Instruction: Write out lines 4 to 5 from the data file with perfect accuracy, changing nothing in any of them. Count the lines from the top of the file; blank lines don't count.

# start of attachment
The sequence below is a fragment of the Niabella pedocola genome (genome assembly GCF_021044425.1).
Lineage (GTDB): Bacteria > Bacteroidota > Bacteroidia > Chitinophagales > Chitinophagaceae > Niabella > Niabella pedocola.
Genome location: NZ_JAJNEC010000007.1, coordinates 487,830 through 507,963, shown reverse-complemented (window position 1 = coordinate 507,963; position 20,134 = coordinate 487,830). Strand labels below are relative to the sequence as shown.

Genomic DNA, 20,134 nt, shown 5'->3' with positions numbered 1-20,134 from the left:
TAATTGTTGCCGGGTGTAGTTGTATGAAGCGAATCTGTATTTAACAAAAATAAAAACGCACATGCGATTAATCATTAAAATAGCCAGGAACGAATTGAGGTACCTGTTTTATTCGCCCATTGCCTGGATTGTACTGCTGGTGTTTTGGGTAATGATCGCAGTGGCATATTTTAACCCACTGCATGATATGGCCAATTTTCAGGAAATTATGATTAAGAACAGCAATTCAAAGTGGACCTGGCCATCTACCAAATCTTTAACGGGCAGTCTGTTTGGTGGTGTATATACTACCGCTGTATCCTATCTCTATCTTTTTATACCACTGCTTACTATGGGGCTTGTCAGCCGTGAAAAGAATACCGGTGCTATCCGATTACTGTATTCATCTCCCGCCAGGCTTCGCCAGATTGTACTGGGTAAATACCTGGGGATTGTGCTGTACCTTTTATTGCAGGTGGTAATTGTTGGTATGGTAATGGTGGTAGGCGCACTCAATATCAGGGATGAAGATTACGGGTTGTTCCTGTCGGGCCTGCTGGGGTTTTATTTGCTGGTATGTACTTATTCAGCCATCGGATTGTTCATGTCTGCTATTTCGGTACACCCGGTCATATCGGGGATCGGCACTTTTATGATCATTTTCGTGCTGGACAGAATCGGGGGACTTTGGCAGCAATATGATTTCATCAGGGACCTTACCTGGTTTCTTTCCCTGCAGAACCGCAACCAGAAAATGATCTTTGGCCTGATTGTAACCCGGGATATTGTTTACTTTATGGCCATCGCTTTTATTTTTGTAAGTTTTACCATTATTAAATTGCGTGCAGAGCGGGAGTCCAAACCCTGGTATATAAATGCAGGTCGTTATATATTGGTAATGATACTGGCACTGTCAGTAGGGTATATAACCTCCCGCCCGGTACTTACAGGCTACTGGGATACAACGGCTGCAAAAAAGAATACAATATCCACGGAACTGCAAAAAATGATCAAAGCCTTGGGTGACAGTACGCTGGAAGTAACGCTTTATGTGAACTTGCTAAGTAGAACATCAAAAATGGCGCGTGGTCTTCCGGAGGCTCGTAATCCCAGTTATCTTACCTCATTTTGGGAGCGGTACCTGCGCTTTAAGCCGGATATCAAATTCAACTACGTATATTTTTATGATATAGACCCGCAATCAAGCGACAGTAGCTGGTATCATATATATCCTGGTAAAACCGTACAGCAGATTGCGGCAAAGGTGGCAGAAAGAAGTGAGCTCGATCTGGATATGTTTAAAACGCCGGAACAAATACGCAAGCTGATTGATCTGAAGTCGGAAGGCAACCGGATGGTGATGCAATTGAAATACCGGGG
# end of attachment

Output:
Genomic DNA, 20,134 nt, shown 5'->3' with positions numbered 1-20,134 from the left:
TAATTGTTGCCGGGTGTAGTTGTATGAAGCGAATCTGTATTTAACAAAAATAAAAACGCACATGCGATTAATCATTAAAATAGCCAGGAACGAATTGAGGTACCTGTTTTATTCGCCCATTGCCTGGATTGTACTGCTGGTGTTTTGGGTAATGATCGCAGTGGCATATTTTAACCCACTGCATGATATGGCCAATTTTCAGGAAATTATGATTAAGAACAGCAATTCAAAGTGGACCTGGCCATCTACCAAATCTTTAACGGGCAGTCTGTTTGGTGGTGTATATACTACCGCTGTATCCTATCTCTATCTTTTTATACCACTGCTTACTATGGGGCTTGTCAGCCGTGAAAAGAATACCGGTGCTATCCGATTACTGTATTCATCTCCCGCCAGGCTTCGCCAGATTGTACTGGGTAAATACCTGGGGATTGTGCTGTACCTTTTATTGCAGGTGGTAATTGTTGGTATGGTAATGGTGGTAGGCGCACTCAATATCAGGGATGAAGATTACGGGTTGTTCCTGTCGGGCCTGCTGGGGTTTTATTTGCTGGTATGTACTTATTCAGCCATCGGATTGTTCATGTCTGCTATTTCGGTACACCCGGTCATATCGGGGATCGGCACTTTTATGATCATTTTCGTGCTGGACAGAATCGGGGGACTTTGGCAGCAATATGATTTCATCAGGGACCTTACCTGGTTTCTTTCCCTGCAGAACCGCAACCAGAAAATGATCTTTGGCCTGATTGTAACCCGGGATATTGTTTACTTTATGGCCATCGCTTTTATTTTTGTAAGTTTTACCATTATTAAATTGCGTGCAGAGCGGGAGTCCAAACCCTGGTATATAAATGCAGGTCGTTATATATTGGTAATGATACTGGCACTGTCAGTAGGGTATATAACCTCCCGCCCGGTACTTACAGGCTACTGGGATACAACGGCTGCAAAAAAGAATACAATATCCACGGAACTGCAAAAAATGATCAAAGCCTTGGGTGACAGTACGCTGGAAGTAACGCTTTATGTGAACTTGCTAAGTAGAACATCAAAAATGGCGCGTGGTCTTCCGGAGGCTCGTAATCCCAGTTATCTTACCTCATTTTGGGAGCGGTACCTGCGCTTTAAGCCGGATATCAAATTCAACTACGTATATTTTTATGATATAGACCCGCAATCAAGCGACAGTAGCTGGTATCATATATATCCTGGTAAAACCGTACAGCAGATTGCGGCAAAGGTGGCAGAAAGAAGTGAGCTCGATCTGGATATGTTTAAAACGCCGGAACAAATACGCAAGCTGATTGATCTGAAGTCGGAAGGCAACCGGATGGTGATGCAATTGAAATACCGGGG